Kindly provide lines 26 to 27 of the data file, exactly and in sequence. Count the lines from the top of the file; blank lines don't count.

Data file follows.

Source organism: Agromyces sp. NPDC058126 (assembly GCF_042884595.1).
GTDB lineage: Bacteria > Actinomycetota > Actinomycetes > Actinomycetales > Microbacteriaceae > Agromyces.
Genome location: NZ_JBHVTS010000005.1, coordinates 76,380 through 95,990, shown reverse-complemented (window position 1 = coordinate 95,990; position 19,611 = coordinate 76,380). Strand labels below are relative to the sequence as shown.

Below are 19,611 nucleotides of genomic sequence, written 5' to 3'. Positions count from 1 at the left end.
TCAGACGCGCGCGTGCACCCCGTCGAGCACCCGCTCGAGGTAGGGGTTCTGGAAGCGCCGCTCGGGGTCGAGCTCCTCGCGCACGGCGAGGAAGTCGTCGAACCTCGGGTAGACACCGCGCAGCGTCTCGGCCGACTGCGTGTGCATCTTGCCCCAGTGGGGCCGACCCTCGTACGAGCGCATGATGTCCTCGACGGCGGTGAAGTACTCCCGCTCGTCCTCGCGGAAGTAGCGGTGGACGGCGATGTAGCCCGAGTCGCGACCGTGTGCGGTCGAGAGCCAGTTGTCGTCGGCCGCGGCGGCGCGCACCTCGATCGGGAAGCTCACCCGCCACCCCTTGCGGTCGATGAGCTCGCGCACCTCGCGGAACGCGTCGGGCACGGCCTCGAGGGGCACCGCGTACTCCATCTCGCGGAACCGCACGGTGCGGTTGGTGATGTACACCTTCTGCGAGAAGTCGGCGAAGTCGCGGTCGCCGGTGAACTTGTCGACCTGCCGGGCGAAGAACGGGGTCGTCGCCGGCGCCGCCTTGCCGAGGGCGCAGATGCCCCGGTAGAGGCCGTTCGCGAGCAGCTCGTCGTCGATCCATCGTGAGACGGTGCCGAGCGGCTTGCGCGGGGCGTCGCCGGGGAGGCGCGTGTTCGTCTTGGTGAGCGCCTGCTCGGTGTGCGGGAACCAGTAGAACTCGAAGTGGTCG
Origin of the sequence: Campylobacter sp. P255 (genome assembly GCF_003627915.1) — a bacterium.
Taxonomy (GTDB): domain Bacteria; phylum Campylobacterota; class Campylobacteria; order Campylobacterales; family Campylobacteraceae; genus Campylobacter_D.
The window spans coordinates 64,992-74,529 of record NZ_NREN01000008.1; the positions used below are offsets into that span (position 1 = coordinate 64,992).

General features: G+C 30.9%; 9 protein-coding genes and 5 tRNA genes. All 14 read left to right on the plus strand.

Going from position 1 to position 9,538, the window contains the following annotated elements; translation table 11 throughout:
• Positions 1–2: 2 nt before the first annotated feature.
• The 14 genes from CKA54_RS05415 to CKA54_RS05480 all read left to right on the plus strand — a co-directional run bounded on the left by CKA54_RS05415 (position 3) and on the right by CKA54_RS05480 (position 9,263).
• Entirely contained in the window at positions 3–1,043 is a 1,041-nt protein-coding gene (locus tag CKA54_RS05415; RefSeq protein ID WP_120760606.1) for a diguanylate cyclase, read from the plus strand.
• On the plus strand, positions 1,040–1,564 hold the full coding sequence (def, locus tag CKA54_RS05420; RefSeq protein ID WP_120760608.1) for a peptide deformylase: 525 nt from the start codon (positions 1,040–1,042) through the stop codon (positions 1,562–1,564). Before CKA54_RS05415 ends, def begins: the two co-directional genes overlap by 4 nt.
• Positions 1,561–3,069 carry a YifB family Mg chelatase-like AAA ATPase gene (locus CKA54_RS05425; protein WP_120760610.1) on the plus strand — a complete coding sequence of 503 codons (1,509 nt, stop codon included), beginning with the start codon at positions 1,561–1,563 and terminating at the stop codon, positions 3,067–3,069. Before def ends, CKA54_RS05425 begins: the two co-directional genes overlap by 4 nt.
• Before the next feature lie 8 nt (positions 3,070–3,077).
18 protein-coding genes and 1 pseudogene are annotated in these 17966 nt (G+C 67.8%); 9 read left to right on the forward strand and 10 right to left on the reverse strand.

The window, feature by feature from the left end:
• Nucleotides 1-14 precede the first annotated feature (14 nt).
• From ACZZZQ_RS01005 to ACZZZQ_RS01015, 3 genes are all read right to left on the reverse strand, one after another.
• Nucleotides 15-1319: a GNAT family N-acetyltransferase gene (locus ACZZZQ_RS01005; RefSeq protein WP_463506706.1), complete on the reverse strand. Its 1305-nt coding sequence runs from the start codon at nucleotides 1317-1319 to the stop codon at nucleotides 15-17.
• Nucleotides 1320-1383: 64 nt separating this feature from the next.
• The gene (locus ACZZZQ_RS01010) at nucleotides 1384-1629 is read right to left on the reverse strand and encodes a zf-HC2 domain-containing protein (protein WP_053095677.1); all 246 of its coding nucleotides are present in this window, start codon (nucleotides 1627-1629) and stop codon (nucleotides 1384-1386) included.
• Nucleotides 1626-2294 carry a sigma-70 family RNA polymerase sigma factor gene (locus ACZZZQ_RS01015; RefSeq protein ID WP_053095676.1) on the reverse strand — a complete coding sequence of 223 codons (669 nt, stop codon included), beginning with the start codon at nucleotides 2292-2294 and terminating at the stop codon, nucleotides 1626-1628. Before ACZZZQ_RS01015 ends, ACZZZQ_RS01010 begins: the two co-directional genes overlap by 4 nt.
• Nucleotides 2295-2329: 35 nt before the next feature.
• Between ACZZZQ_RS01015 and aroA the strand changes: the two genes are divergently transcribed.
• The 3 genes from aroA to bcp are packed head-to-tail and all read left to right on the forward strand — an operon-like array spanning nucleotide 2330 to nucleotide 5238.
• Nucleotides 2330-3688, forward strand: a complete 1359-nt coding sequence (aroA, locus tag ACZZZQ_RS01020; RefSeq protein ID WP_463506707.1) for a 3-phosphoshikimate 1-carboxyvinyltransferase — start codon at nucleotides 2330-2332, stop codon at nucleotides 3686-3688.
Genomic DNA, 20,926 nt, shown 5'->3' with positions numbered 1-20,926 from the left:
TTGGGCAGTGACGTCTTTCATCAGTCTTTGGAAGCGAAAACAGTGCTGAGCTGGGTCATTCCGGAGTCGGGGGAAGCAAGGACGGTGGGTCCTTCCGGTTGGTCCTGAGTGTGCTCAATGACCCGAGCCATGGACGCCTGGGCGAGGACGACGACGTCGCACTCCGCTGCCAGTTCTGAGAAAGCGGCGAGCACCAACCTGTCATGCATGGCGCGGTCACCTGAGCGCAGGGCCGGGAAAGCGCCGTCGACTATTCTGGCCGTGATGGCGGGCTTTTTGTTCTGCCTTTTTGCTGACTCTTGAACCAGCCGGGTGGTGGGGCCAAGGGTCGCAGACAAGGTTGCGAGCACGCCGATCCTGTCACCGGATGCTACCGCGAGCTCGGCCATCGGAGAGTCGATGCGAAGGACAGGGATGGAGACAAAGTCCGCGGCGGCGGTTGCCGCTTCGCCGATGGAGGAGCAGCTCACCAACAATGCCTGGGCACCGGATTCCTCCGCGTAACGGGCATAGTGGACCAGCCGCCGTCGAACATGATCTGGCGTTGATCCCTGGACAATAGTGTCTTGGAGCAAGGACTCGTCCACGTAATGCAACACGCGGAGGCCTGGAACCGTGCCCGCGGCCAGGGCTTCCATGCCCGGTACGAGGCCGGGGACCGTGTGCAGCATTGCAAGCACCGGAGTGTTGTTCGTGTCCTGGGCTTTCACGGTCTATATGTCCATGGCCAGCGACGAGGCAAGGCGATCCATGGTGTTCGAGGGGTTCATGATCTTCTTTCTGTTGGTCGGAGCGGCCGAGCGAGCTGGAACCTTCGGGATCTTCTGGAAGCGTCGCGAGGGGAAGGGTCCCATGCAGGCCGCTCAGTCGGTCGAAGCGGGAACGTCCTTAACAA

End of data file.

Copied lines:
• Between ACZZZQ_RS01015 and aroA the strand changes: the two genes are divergently transcribed.
• The 3 genes from aroA to bcp are packed head-to-tail and all read left to right on the forward strand — an operon-like array spanning nucleotide 2330 to nucleotide 5238.